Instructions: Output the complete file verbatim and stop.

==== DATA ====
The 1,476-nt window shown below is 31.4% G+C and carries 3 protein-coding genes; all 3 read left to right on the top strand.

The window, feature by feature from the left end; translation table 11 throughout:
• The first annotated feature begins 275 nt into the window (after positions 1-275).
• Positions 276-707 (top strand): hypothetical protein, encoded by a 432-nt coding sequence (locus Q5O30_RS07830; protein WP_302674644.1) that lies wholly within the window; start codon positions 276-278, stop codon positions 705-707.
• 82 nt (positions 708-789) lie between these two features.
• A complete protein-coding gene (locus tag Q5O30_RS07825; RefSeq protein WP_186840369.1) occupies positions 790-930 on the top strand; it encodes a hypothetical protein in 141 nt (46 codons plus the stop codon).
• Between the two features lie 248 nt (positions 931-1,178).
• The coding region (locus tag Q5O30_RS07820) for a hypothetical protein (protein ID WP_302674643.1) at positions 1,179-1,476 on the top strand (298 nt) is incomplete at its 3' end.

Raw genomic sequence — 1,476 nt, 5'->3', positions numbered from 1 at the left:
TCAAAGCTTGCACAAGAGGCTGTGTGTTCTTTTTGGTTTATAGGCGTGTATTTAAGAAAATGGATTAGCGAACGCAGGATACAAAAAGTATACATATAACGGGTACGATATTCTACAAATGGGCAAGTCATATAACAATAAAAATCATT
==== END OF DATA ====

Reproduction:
The 1,476-nt window shown below is 31.4% G+C and carries 3 protein-coding genes; all 3 read left to right on the top strand.

The window, feature by feature from the left end; translation table 11 throughout:
• The first annotated feature begins 275 nt into the window (after positions 1-275).
• Positions 276-707 (top strand): hypothetical protein, encoded by a 432-nt coding sequence (locus Q5O30_RS07830; protein WP_302674644.1) that lies wholly within the window; start codon positions 276-278, stop codon positions 705-707.
• 82 nt (positions 708-789) lie between these two features.
• A complete protein-coding gene (locus tag Q5O30_RS07825; RefSeq protein WP_186840369.1) occupies positions 790-930 on the top strand; it encodes a hypothetical protein in 141 nt (46 codons plus the stop codon).
• Between the two features lie 248 nt (positions 931-1,178).
• The coding region (locus tag Q5O30_RS07820) for a hypothetical protein (protein ID WP_302674643.1) at positions 1,179-1,476 on the top strand (298 nt) is incomplete at its 3' end.

Raw genomic sequence — 1,476 nt, 5'->3', positions numbered from 1 at the left:
TCAAAGCTTGCACAAGAGGCTGTGTGTTCTTTTTGGTTTATAGGCGTGTATTTAAGAAAATGGATTAGCGAACGCAGGATACAAAAAGTATACATATAACGGGTACGATATTCTACAAATGGGCAAGTCATATAACAATAAAAATCATT